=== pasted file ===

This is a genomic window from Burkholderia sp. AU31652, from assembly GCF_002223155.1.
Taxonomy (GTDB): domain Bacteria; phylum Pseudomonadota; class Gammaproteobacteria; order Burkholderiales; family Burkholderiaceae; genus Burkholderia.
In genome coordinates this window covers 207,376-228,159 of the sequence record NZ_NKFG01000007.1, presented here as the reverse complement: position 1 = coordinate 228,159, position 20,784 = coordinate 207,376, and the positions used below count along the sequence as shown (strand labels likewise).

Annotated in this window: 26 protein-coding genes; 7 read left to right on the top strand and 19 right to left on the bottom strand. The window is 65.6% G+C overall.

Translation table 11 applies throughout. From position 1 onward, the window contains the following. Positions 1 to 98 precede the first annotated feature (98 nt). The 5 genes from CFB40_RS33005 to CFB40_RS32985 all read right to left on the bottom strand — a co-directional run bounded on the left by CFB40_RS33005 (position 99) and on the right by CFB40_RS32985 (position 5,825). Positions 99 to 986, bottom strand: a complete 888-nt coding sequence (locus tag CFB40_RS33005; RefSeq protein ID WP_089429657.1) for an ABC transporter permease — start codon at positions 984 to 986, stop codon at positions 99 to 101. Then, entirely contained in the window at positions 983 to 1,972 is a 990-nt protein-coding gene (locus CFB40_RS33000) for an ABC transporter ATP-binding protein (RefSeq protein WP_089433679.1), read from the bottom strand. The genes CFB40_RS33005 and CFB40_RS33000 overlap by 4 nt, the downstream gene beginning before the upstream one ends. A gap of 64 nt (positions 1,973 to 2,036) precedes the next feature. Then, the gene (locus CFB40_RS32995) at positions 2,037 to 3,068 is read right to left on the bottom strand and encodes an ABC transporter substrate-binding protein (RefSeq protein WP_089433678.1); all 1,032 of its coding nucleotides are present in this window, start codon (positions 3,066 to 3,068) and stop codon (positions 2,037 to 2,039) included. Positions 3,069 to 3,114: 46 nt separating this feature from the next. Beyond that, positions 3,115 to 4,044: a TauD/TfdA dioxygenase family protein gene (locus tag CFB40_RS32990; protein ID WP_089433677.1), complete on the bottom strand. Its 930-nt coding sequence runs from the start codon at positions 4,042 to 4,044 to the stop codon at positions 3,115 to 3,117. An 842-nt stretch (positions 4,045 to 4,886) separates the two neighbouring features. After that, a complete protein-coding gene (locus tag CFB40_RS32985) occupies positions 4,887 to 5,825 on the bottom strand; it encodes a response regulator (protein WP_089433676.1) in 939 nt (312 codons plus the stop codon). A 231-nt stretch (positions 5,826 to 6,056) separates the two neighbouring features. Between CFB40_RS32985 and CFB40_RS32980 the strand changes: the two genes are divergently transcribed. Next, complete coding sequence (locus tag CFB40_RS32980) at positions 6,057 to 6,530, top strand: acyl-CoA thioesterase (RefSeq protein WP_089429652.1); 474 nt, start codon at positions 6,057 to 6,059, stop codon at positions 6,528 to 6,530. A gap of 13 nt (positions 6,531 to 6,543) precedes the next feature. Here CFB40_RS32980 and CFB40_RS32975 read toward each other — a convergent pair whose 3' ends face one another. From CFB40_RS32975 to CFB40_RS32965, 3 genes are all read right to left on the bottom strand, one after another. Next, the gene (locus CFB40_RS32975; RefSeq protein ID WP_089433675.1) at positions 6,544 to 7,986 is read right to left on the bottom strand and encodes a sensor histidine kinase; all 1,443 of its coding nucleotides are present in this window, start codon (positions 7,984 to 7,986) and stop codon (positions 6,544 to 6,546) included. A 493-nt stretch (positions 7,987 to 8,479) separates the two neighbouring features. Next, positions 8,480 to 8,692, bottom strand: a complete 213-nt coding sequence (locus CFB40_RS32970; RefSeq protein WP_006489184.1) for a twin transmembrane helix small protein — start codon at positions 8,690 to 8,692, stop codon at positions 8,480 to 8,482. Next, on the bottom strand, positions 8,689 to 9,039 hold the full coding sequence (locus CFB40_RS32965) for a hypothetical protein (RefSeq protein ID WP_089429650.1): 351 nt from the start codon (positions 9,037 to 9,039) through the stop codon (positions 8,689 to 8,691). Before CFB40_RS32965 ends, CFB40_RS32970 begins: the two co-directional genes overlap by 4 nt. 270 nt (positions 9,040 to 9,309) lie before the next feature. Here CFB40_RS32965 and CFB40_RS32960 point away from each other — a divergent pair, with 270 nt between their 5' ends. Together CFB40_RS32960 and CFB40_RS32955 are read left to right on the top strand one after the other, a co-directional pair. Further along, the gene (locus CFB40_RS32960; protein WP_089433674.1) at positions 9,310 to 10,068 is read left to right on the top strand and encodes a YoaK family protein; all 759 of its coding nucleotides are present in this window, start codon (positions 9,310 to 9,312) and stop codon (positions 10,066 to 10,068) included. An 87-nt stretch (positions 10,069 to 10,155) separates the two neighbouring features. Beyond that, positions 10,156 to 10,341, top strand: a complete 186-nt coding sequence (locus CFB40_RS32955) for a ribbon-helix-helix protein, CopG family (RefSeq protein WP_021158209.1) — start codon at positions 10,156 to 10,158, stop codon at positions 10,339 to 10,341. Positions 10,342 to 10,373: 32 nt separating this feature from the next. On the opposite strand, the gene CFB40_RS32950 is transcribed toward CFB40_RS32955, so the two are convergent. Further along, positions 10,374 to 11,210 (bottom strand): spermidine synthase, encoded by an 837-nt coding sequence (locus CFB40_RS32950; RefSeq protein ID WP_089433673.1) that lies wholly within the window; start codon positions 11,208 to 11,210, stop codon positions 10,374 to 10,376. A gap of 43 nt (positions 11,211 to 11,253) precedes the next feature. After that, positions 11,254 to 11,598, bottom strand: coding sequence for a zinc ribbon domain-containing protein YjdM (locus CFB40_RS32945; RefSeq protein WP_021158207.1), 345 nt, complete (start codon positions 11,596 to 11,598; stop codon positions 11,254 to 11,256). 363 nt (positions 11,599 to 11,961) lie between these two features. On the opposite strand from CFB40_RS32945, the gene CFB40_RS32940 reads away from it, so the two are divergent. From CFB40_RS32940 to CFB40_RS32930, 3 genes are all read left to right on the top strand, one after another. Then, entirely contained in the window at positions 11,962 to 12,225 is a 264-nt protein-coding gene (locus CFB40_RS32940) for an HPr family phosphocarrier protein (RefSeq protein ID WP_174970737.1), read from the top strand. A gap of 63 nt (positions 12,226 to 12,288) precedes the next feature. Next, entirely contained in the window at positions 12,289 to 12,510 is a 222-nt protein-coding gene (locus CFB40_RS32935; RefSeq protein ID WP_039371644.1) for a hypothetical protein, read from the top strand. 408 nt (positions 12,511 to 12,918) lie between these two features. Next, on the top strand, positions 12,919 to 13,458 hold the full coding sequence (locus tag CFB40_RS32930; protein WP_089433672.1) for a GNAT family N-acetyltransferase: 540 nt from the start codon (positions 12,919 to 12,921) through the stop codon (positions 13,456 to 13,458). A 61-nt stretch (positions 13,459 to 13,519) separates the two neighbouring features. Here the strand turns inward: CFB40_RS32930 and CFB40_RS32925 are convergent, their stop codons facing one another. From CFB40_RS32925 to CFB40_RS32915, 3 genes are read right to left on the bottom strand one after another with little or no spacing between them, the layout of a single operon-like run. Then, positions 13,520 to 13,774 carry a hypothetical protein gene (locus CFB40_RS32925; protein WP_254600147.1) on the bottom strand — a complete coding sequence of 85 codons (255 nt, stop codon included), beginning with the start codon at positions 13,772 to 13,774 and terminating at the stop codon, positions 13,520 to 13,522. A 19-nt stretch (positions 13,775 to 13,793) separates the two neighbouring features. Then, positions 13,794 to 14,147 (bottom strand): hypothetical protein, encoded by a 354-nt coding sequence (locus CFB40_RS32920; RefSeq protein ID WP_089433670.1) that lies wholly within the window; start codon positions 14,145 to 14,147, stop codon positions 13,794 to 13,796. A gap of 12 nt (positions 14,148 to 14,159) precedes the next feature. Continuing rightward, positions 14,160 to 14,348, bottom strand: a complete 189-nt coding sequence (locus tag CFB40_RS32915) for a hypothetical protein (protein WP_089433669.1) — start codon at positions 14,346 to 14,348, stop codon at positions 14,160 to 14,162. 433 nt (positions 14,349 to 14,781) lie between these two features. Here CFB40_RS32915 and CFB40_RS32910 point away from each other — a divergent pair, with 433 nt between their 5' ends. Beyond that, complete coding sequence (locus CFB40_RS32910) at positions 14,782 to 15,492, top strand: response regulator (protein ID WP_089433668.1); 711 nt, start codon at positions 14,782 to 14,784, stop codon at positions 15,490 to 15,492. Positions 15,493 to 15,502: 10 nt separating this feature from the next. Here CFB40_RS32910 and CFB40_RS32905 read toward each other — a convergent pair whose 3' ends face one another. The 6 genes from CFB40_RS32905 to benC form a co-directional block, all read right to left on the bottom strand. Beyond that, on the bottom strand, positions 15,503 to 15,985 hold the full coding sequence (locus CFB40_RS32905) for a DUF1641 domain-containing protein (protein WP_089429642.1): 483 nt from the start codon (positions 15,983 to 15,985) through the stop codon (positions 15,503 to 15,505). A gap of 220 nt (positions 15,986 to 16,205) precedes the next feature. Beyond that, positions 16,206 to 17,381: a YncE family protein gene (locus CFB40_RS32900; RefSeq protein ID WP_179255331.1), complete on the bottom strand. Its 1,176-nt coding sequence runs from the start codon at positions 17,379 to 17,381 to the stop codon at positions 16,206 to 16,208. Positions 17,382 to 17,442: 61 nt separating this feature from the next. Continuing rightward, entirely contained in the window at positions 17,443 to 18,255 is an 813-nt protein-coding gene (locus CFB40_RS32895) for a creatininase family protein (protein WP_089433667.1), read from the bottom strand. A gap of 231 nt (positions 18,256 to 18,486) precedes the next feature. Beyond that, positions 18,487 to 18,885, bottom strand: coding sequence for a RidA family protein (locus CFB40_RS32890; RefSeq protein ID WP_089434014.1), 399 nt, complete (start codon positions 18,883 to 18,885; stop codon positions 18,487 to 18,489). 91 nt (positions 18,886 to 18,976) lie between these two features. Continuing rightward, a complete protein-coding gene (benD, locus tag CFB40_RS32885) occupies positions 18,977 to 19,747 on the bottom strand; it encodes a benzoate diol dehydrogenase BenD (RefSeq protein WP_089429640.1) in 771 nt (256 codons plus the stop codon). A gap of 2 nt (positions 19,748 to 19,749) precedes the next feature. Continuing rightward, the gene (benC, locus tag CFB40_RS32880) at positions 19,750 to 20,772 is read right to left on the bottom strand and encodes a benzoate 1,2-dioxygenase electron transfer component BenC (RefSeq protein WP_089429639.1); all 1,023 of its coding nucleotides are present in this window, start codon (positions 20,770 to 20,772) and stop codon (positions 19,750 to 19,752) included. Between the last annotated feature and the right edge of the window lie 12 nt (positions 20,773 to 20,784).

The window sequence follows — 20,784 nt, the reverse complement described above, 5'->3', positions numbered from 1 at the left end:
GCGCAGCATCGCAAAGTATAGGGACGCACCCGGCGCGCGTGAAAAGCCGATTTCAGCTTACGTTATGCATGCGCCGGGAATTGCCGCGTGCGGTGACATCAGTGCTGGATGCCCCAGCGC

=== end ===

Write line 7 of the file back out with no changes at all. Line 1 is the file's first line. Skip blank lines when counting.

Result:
GCGCAGCATCGCAAAGTATAGGGACGCACCCGGCGCGCGTGAAAAGCCGATTTCAGCTTACGTTATGCATGCGCCGGGAATTGCCGCGTGCGGTGACATCAGTGCTGGATGCCCCAGCGC